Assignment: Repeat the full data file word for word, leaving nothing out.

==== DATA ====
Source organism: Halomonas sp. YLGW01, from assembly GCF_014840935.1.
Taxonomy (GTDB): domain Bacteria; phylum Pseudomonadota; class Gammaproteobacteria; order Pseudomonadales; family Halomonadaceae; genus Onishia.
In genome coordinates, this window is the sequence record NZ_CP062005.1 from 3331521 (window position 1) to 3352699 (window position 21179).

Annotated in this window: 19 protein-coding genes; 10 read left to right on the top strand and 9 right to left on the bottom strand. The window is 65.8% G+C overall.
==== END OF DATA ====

Source organism: Halomonas sp. YLGW01, from assembly GCF_014840935.1.
Taxonomy (GTDB): domain Bacteria; phylum Pseudomonadota; class Gammaproteobacteria; order Pseudomonadales; family Halomonadaceae; genus Onishia.
In genome coordinates, this window is the sequence record NZ_CP062005.1 from 3331521 (window position 1) to 3352699 (window position 21179).

Annotated in this window: 19 protein-coding genes; 10 read left to right on the top strand and 9 right to left on the bottom strand. The window is 65.8% G+C overall.